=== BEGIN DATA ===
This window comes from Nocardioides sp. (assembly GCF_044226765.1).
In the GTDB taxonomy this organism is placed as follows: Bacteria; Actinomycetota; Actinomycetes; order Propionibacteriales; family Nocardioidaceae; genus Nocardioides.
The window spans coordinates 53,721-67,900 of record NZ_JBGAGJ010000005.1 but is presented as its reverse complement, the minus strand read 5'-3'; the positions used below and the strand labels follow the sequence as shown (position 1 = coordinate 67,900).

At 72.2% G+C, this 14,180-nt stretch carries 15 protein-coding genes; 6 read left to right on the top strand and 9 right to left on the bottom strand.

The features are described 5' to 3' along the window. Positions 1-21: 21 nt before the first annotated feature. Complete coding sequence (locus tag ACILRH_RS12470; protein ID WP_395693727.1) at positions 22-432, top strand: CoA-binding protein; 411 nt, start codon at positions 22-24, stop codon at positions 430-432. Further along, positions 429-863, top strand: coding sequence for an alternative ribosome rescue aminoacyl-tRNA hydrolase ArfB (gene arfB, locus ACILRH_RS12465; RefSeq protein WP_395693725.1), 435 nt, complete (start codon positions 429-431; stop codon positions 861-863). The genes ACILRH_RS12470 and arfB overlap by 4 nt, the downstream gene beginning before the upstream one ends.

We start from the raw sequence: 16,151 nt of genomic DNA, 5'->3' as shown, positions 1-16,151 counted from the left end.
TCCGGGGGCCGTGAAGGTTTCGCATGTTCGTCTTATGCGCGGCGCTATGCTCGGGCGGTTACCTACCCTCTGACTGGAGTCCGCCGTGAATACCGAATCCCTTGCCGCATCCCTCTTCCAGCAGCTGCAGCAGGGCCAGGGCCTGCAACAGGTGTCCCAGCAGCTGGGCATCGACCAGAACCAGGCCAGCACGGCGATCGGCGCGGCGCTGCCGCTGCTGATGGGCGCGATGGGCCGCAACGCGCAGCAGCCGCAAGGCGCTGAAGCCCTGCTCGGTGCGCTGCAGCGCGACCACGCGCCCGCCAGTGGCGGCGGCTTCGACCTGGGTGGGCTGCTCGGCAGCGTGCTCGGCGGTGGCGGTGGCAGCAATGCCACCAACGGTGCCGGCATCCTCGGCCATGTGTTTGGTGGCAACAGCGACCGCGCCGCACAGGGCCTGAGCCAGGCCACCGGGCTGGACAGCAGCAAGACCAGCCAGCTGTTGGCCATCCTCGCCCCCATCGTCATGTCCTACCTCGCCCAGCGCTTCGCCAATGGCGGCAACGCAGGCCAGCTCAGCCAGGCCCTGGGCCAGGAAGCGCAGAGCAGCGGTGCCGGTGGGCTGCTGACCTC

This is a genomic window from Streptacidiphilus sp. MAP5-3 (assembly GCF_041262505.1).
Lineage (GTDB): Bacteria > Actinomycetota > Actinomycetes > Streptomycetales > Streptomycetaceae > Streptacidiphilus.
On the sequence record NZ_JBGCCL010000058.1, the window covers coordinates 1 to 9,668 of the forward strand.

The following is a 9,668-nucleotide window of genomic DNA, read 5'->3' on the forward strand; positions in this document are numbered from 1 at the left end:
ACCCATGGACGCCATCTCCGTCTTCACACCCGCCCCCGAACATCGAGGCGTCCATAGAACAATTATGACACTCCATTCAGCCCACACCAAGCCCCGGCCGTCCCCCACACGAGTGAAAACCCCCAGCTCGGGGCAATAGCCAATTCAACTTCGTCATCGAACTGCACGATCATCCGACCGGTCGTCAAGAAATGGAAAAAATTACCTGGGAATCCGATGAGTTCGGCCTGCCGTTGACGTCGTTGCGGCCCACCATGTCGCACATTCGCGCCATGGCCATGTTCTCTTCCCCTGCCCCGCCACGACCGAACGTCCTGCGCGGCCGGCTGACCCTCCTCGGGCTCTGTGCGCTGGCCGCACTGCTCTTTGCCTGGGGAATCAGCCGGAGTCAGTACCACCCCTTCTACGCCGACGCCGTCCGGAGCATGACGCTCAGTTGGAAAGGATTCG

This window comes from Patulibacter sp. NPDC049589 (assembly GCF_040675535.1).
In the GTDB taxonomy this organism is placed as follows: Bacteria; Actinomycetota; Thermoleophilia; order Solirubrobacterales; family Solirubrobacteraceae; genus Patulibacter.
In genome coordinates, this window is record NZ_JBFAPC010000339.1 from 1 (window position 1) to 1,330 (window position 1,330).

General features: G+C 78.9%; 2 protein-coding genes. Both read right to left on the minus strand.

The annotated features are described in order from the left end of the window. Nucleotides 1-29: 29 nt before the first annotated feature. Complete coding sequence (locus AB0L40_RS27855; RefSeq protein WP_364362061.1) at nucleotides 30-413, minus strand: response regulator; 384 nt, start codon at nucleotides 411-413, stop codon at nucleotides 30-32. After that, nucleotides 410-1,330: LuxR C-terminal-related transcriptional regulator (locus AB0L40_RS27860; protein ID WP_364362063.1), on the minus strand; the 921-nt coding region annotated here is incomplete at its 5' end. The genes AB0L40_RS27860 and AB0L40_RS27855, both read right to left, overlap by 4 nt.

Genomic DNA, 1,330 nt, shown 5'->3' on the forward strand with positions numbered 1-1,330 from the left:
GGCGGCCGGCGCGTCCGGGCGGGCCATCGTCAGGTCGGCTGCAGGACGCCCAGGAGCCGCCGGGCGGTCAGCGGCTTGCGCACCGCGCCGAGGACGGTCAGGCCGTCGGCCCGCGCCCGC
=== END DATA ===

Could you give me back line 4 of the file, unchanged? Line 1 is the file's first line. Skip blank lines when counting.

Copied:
At 72.2% G+C, this 14,180-nt stretch carries 15 protein-coding genes; 6 read left to right on the top strand and 9 right to left on the bottom strand.